• Hyperpigmented skin lesions (Psora/ Sycosis)


Diagnostic criteria for Waardenburg type 1 and type 2 as proposed by the Waardenburg Consortium. To be affected with Waardenburg type 1, an individual must have two major or one major plus two minor criteria. To be affected with Waardenburg type 2, an individual should show two major features.

  1. Major criteria
  2. Congenital sensorineural hearing loss
  3. Pigmentary disturbances of iris
  4. a) Complete heterochromia iridum (two eye of different color)
  5. b) Partial or segmental heterochromia (segments of blue or brown pigmentation in one or both eyes)
  6. c) Hypoplastic blue eyes (characteristically brilliant blue in both eyes)

iii. Hair hypopigmentation (white forelock)

  1. Dystopia canthorum
  2. Affected first degree relatives
  3. Minor criteria
  4. Congenital leukoderma (several areas of hypopigmented skin)
  5. Synophrys or medial eyebrow flare

iii. Broad and high nasal root

  1. Hypoplasia of alae nasi
  2. Premature graying of hair (scalp hair predominantly white before age 30)

Common tests

  1. Audiologic evaluation for hearing loss
  2. Histochemical studies of achromic skin
  3. Absent melanocytes
  4. Presence of only a few dihydroxyphenylalanine (dopa)-positive cells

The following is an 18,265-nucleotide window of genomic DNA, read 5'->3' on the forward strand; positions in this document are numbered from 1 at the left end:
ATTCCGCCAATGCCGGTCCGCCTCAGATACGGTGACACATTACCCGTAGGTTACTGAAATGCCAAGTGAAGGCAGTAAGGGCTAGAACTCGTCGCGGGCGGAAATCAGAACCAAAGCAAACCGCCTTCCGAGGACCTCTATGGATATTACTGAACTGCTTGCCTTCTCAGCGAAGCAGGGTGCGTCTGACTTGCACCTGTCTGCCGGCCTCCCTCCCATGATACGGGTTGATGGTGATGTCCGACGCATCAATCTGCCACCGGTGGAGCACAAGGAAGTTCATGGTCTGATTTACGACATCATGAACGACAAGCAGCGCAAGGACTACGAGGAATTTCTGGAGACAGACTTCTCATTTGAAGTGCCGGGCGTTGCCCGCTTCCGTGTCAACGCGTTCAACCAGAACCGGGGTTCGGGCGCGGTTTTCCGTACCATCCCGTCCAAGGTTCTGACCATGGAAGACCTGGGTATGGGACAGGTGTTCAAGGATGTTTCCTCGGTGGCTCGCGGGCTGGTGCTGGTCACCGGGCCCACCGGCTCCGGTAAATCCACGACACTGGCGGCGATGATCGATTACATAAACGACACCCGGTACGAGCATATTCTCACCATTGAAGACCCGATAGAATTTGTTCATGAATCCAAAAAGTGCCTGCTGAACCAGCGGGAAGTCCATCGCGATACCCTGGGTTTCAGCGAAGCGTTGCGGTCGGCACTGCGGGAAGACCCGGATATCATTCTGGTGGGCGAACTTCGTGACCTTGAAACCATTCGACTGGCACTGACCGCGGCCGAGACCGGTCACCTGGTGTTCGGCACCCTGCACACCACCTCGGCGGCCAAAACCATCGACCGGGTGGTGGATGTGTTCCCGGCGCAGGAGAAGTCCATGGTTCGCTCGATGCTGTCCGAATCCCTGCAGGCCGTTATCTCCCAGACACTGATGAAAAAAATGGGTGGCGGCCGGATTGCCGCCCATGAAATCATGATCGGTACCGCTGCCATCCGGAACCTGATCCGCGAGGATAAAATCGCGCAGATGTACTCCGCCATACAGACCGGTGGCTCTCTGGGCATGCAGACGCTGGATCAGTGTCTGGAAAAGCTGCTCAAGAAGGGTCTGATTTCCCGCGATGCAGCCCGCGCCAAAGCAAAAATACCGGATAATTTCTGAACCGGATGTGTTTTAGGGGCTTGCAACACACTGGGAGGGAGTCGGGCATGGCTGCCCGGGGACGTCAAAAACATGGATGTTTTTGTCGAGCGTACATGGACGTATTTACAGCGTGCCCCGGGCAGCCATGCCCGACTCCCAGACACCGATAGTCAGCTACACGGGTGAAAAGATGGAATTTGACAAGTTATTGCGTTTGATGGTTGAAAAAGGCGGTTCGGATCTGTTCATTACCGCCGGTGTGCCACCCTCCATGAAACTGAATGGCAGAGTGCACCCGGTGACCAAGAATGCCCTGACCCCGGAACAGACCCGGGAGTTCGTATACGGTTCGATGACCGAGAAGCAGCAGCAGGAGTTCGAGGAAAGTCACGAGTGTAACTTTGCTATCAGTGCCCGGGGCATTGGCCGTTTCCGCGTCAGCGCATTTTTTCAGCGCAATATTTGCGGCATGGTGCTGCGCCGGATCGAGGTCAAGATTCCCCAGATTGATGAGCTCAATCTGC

5. Ultrastructural findings of depigmented skin
  6. Absence or dramatically reduced melanocytes
  7. Dendritic cells containing poorly melanized melanosomes
  8. Absence of melanosomes in the keratinocytes
  9. Chromosome abnormalities observed in Type I Waardenburg syndrome
  10. Inversion 2q35-q36.1
  11. Deletion 2q35-q36.2
  12. Del(2)(q34;q36.2)
  13. Molecular studies of mutations for different types of Waardenburg syndrome
  14. Waardenburg syndrome type I: PAX3 gene mutation
  15. Waardenburg syndrome type II: 15–20% of cases have heterozygous mutation in the MITF gene
  16. Waardenburg syndrome type III: interstitial deletion of chromosome 2(2q35-q36.2) including the PAX3 gene
  17. Waardenburg syndrome type IV:
  18. Mutations in the gene encoding endothelin-3 (Edn 3) or one of its receptors, the endothelin-B receptor (Ednrb)
  19. Mutations in SOX10

Differential diagnosis

Conditions Causing Albinism or Partial Albinism

Albinism is lack of pigment in skin, hair, or eyes. Major conditions simulating WS are-

Nevus anemicus

Nevus anemicus is a congenital deficiency of terminal blood vessels.

Hypomelanosis of Ito (Ito Syndrome)

This genetic condition occurs sporadically and presents with symmetric depigmented streaks, patches, swirls, or sprays on the skin. These problems are present at birth and are sometimes accompanied by wide-set eyes and anomalous auricles. Skeletal anomalies have been reported in some cases.


It is an autosomal-dominant condition presenting with areas of depigmented skin frequently on the head and trunk, as well as in the eyebrows, eyelids, eyelashes, and forelock. Heterochromia iridis may be present. Deafness is not a characteristic of this syndrome, nor is broad nasal root or dystopia anthorum.

Oculocutaneous Albinism/Ocular Albinism

Oculocutaneous albinism produces total absence of pigment in all of the individual’s skin, hair, and eyes. If pigment is lacking only in the eyes the condition is called ocular albinism. The patient often experiences photophobia, strabismus, nystagmus and low vision.